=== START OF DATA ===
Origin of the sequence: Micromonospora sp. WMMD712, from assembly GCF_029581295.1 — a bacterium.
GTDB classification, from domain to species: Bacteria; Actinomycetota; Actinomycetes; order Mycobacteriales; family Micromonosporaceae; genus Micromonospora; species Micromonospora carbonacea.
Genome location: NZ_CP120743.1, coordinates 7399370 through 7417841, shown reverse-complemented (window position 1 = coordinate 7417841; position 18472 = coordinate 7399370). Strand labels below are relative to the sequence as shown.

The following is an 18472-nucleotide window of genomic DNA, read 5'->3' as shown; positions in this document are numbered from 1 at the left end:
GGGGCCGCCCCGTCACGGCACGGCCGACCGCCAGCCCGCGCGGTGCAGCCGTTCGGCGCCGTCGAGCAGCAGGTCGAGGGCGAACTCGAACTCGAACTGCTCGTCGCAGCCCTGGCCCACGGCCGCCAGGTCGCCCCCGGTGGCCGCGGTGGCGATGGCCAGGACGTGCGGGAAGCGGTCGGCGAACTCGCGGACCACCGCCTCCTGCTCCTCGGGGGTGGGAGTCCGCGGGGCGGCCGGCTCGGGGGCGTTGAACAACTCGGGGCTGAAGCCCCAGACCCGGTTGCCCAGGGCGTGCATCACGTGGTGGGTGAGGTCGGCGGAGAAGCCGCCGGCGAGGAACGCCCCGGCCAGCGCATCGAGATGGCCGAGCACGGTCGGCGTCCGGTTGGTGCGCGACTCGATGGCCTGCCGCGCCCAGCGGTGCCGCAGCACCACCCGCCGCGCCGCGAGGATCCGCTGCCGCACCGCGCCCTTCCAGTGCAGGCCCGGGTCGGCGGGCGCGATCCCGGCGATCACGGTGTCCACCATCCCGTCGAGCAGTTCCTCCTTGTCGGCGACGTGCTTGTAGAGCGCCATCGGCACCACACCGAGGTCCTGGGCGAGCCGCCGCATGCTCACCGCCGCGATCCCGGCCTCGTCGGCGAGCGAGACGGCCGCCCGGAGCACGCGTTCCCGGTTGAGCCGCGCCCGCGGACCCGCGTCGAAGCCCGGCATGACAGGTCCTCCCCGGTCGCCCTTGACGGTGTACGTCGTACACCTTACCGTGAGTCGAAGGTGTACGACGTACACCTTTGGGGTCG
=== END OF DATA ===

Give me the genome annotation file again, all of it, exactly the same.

Origin of the sequence: Micromonospora sp. WMMD712, from assembly GCF_029581295.1 — a bacterium.
GTDB classification, from domain to species: Bacteria; Actinomycetota; Actinomycetes; order Mycobacteriales; family Micromonosporaceae; genus Micromonospora; species Micromonospora carbonacea.
Genome location: NZ_CP120743.1, coordinates 7399370 through 7417841, shown reverse-complemented (window position 1 = coordinate 7417841; position 18472 = coordinate 7399370). Strand labels below are relative to the sequence as shown.

The following is an 18472-nucleotide window of genomic DNA, read 5'->3' as shown; positions in this document are numbered from 1 at the left end:
GGGGCCGCCCCGTCACGGCACGGCCGACCGCCAGCCCGCGCGGTGCAGCCGTTCGGCGCCGTCGAGCAGCAGGTCGAGGGCGAACTCGAACTCGAACTGCTCGTCGCAGCCCTGGCCCACGGCCGCCAGGTCGCCCCCGGTGGCCGCGGTGGCGATGGCCAGGACGTGCGGGAAGCGGTCGGCGAACTCGCGGACCACCGCCTCCTGCTCCTCGGGGGTGGGAGTCCGCGGGGCGGCCGGCTCGGGGGCGTTGAACAACTCGGGGCTGAAGCCCCAGACCCGGTTGCCCAGGGCGTGCATCACGTGGTGGGTGAGGTCGGCGGAGAAGCCGCCGGCGAGGAACGCCCCGGCCAGCGCATCGAGATGGCCGAGCACGGTCGGCGTCCGGTTGGTGCGCGACTCGATGGCCTGCCGCGCCCAGCGGTGCCGCAGCACCACCCGCCGCGCCGCGAGGATCCGCTGCCGCACCGCGCCCTTCCAGTGCAGGCCCGGGTCGGCGGGCGCGATCCCGGCGATCACGGTGTCCACCATCCCGTCGAGCAGTTCCTCCTTGTCGGCGACGTGCTTGTAGAGCGCCATCGGCACCACACCGAGGTCCTGGGCGAGCCGCCGCATGCTCACCGCCGCGATCCCGGCCTCGTCGGCGAGCGAGACGGCCGCCCGGAGCACGCGTTCCCGGTTGAGCCGCGCCCGCGGACCCGCGTCGAAGCCCGGCATGACAGGTCCTCCCCGGTCGCCCTTGACGGTGTACGTCGTACACCTTACCGTGAGTCGAAGGTGTACGACGTACACCTTTGGGGTCG